Your next step is to remove the person’s offensive web site to stop it from recruiting and perpetuating hateful messages.

{Act on the information}

The new Anti-Terror once enacted, will give law enforcement additional tools to combat and eradicate terrorism in the early stages of recruitment. However, many are unaware that police already have these powers through <S. C320.1> of the Criminal Code. By looking at terrorism activities through the lens of the hater, police, with the attorney general’s consent, can shut down hate propaganda and terrorist recruiting web sites.

Looking at our previous example of a person promoting the destruction of an identifiable group (genocide) on a web site, after the charge and arrest, police can use <S. 320.1> to request a judge order the Internet Service Provider to:

  1. Shut down the web site;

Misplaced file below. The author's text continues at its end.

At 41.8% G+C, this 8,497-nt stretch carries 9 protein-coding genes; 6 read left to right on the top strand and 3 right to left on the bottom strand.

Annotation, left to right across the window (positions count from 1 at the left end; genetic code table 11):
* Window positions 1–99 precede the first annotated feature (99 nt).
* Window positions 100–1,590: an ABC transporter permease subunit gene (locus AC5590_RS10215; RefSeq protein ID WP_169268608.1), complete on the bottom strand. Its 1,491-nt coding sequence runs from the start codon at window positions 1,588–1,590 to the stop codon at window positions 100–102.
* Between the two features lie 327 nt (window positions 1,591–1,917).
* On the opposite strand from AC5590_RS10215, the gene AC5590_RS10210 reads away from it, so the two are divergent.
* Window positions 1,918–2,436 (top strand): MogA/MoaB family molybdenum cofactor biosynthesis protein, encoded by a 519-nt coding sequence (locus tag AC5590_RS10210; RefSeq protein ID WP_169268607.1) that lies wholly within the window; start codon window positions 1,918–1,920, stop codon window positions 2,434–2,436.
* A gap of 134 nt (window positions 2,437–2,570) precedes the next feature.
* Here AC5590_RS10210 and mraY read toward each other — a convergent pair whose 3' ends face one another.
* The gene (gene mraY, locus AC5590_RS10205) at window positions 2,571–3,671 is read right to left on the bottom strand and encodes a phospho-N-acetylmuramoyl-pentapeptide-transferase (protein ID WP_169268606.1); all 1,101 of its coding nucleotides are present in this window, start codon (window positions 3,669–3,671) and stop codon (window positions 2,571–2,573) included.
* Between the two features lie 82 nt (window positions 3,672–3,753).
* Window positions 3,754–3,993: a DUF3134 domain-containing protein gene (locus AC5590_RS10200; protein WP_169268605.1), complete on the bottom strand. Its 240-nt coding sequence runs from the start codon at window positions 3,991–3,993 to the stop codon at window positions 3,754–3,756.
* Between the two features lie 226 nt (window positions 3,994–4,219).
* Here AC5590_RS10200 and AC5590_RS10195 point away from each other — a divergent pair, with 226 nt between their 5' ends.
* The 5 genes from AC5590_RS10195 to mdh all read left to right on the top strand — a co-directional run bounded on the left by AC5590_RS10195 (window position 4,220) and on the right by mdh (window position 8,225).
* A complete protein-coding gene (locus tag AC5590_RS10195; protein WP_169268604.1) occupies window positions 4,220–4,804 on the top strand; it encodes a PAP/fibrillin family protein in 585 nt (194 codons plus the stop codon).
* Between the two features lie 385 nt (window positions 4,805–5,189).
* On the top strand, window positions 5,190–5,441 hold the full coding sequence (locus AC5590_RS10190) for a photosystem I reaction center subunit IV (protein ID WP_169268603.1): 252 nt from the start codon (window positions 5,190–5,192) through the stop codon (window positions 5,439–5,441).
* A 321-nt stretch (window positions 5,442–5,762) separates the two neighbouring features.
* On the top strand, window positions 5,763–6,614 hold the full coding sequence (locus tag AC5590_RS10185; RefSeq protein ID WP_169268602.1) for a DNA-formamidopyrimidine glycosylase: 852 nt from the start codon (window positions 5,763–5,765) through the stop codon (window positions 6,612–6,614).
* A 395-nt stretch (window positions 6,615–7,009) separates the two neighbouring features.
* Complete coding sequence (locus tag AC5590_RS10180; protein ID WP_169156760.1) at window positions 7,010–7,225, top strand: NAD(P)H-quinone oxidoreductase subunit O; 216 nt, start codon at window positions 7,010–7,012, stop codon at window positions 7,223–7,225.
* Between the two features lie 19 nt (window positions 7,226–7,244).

2. Identify to police who is administrating it; and

  3. Make a copy of the entire site

Although these sections are not used often, they should be.

{Being proactive is the key}

In today’s world, being proactive is the best defense to any criminal activity. We must look at every angle, motivation and method, both at hand and in the works, that will help you do your job and ultimately keep Canadians safe.

As an expert in hate crime, and after decades of investigating hate motivated crimes, I urge all law enforcement to begin to look at terrorism through the “hate lens” and learn and use these very powerful tools already in their arsenal.

When applied to the right offense and situation, they have the power to cause significant harm and disrupt the recruiting and propaganda of any hate motivated or terrorist group.


{Advocating Genocide}

  1. (1) Everyone who advocates or promotes genocide is guilty of an indictable offence and liable to imprisonment for a term not exceeding five years.

{Definition of “genocide”}

(2) In this section, “genocide” means any of the following acts committed with intent to destroy in whole or in part any identifiable group, namely,

(a) killing members of the group; or

(b) deliberately inflicting on the group conditions of life calculated to bring about its physical destruction.